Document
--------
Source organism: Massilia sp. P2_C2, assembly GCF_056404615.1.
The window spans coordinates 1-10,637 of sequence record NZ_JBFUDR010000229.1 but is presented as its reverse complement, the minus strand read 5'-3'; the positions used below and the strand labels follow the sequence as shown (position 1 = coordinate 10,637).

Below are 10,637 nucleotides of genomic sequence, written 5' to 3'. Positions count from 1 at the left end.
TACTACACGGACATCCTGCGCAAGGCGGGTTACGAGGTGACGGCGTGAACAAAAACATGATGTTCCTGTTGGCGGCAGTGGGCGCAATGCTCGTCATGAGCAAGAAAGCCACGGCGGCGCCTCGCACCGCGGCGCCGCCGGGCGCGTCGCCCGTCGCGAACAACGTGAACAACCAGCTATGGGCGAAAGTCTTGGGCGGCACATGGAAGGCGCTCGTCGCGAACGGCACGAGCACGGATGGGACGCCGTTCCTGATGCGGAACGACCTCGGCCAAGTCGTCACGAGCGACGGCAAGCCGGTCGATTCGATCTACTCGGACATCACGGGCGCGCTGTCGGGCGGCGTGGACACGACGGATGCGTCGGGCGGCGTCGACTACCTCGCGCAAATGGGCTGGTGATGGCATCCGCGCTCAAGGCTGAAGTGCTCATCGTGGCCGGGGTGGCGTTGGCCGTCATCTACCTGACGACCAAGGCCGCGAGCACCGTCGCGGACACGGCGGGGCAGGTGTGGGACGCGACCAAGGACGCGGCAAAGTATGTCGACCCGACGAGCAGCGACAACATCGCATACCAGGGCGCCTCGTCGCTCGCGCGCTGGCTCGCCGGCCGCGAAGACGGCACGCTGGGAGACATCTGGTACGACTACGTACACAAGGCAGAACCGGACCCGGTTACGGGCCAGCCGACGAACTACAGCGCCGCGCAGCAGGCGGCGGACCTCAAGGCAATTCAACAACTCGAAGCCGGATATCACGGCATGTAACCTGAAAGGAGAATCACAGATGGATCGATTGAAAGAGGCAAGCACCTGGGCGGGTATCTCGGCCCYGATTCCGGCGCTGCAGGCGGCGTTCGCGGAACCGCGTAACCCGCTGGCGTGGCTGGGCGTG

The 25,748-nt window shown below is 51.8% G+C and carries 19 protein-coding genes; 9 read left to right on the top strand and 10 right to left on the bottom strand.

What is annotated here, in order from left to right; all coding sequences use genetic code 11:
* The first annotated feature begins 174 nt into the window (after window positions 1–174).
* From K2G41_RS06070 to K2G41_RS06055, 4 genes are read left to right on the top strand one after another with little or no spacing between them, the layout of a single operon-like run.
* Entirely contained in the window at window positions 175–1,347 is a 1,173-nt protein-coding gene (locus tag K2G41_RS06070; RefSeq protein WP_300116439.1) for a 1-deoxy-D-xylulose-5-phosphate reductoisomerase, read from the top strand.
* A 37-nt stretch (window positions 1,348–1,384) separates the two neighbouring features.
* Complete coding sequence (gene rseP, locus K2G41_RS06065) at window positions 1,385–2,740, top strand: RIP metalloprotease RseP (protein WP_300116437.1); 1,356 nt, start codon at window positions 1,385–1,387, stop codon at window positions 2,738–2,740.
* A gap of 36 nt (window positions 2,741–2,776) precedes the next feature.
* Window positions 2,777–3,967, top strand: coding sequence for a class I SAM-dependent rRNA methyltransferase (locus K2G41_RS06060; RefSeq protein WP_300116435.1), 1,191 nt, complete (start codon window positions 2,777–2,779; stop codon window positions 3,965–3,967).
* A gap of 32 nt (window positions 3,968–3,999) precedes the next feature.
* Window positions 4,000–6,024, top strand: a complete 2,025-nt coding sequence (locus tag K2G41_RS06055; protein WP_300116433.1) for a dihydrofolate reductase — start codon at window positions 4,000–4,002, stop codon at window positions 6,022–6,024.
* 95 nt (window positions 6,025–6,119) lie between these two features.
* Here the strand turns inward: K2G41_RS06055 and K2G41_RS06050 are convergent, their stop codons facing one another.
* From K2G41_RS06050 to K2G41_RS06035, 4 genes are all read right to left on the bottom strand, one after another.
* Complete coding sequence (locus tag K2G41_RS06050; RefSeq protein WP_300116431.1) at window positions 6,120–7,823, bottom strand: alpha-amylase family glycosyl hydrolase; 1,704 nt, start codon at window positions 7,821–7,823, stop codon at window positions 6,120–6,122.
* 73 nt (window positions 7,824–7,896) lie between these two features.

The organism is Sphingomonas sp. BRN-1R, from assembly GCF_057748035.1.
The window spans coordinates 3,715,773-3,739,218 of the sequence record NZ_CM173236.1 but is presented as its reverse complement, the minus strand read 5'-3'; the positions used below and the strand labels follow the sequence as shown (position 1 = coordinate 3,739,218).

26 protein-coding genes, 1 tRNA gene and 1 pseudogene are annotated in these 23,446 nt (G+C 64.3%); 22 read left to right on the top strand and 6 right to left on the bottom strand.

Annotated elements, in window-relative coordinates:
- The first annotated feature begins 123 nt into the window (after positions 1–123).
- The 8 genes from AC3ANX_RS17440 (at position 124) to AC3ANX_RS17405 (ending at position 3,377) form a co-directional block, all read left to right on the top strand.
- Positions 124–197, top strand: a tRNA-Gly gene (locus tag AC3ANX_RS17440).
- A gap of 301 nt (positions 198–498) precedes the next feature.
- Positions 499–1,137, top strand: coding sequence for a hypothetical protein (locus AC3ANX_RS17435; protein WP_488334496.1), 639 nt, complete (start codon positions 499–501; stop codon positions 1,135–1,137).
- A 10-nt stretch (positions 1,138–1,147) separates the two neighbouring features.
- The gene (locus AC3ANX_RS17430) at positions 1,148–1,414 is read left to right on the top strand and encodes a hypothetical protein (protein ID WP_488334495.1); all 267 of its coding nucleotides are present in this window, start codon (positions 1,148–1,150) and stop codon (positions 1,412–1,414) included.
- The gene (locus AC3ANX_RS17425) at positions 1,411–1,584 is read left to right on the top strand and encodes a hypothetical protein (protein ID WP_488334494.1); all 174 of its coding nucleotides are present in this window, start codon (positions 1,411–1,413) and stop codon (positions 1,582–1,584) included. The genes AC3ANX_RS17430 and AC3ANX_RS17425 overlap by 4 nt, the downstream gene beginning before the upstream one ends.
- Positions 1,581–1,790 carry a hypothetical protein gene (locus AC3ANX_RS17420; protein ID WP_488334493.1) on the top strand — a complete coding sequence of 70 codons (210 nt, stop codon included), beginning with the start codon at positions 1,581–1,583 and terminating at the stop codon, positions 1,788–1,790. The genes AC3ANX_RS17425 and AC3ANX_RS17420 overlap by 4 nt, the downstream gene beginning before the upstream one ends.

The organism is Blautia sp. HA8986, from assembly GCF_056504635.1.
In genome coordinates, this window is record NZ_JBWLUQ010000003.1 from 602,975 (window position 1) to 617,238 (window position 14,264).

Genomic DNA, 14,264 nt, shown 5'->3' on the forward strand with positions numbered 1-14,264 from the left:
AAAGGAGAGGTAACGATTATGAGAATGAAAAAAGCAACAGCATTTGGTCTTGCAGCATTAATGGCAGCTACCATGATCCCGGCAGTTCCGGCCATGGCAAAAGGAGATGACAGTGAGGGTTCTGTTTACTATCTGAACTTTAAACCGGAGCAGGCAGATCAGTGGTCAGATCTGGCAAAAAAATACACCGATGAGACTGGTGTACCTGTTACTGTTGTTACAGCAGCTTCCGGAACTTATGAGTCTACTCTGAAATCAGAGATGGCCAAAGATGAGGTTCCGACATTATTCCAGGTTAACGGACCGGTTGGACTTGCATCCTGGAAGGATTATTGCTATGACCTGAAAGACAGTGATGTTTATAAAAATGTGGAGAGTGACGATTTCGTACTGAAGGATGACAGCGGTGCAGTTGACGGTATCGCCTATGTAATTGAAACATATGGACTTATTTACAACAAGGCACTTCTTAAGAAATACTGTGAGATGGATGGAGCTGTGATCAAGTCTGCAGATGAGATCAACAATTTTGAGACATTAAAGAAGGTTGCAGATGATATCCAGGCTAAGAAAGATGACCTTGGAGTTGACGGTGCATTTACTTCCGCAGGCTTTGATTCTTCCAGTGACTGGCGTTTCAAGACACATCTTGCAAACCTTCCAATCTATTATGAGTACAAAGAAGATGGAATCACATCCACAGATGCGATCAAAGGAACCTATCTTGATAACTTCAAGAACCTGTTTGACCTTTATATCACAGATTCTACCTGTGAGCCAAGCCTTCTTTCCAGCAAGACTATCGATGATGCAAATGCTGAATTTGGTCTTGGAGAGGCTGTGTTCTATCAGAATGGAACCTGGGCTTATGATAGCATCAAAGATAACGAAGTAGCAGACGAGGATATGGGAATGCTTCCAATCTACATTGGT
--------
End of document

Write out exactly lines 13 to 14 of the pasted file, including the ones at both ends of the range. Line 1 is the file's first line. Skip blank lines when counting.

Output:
* Window positions 2,777–3,967, top strand: coding sequence for a class I SAM-dependent rRNA methyltransferase (locus K2G41_RS06060; RefSeq protein WP_300116435.1), 1,191 nt, complete (start codon window positions 2,777–2,779; stop codon window positions 3,965–3,967).
* A gap of 32 nt (window positions 3,968–3,999) precedes the next feature.